No impersonation: give voting right to migrant workers - EDITORIAL

21 December 2014 06:53 pm - 0     - {{hitsCtrl.values.hits}}


While the hard-fought campaign for the crucial presidential election enters into top speed on the political superhighway, the parties in the common opposition, top State officials and independent election monitors need to take effective measures to ensure that the January 8 election is free, fair and peaceful.

The common opposition candidate Maithripala Sirisena last Friday presented the 10,165-word manifesto for a just and compassionate administration to begin the rebuilding of a new Sri Lanka within hundred days. One of the common opposition’s senior most and outspoken front-liners, former Minister Rajitha Senaratne told a TV talk show on Saturday the common opposition had a clear-cut plan for the first 100 days. He said they hoped to have a caretaker government by January 12 and the constitutional amendments for democracy, good governance and development based on a socialist market economy would be presented by April 20. Dr. Senaratne said the new government hoped to have a two-thirds majority to pass the constitutional amendments whereby the powers of the executive president would be drastically reduced and he would share power with parliament and the Cabinet of Ministers. The former minister also gave dates when the much-delayed Right to Information Bill and the Bill for the implementation of the National Medicinal Drugs Policy would be presented and passed by the new parliament. He also disclosed that a mini Budget would be presented within hundred days to give substantial relief to the people including a Rs.10,000 salary increase for public servants, a huge reduction in fuel prices and an increase in the budgetary allocation for vital areas such as healthcare and education.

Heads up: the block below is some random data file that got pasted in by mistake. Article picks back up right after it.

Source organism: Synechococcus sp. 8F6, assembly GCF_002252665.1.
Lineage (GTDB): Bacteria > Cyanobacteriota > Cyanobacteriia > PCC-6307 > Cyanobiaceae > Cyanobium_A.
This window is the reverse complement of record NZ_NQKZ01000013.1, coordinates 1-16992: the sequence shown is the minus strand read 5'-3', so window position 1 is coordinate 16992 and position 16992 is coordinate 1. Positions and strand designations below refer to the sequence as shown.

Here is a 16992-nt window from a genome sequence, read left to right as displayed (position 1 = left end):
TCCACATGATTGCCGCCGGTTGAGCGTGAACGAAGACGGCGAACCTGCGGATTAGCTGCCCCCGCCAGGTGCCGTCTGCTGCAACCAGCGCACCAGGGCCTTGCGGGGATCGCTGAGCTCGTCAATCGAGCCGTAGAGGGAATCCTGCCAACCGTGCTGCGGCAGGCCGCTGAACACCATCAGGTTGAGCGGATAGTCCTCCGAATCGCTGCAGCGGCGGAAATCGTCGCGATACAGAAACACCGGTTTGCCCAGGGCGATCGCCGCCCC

President Mahinda Rajapaksa, responding strongly to an unexpected and dramatic challenge to his presidency, is to launch his manifesto today and set the stage for the battle of battles with his former Minister Maithripala Sirisena who is backed by a coalition of more than 40 parties and civic action groups.

What is most important now is a peaceful atmosphere for the sovereign people to freely make an informed choice on January 8 as to who should rule Sri Lanka and on which path the country should go. Unfortunately the signs and signals up to now are not encouraging. We have seen an escalation of election-related violence. On Wednesday the controversial Deputy Minister Nishantha Muthuhettigamna allegedly stormed into the Baddegama Police station and attempted to hijack suspects who were being held for setting ablaze the stage and sound equipment for a rally in support of the common opposition candidate. Dr. Senaratne said on Saturday the new government would also implement a code of conduct for MPs, so that anyone who behaved in the way Mr.

Muthuhettigama did could be tried by Parliament and expelled forthwith.

On Saturday, election violence hit its worst level when a gang of pro-government goons stormed and attacked a Haputale meeting which was to be addressed by the United National Party’s National Leader Ranil Wickremesinghe and Uva Provincial Council Opposition Leader Harin Fernando. Five people including the UNP’s area organiser were injured while serious questions were raised as to what the police guards were doing or not doing.

Our sister newspaper the Sunday Times also splashed a front page lead story on disturbing allegations relating to an attempt to impersonate more than 100,000 Sri Lankans working in Kuwait. Today is International Migrant Workers’ Day and groups in Sri Lanka are campaigning for more than 1.5 million Sri Lankan migrant workers to be given postal voting rights to vote from where they are working. But the independent monitoring group the Campaign for Free and Fair Elections (CaFFE) said there were allegations that some political racketeers working in collaboration with the Sri Lanka Bureau of Foreign Employment were trying to impersonate more than 100,000 Sri Lankans working in Kuwait.  While the foreign employment authorities are predictably denying the allegation, CaFFE and other monitoring groups have urged the Elections Commissioner Mahinda Deshapriya to order that migrants who returned to Sri Lanka after the nomination day and wish to vote should produce their passports at the polling booths. We hope the Elections Commissioner and the senior presiding officers will act effectively to prevent any distortion or sabotage of the sovereign people’s historic verdict on January 8.    

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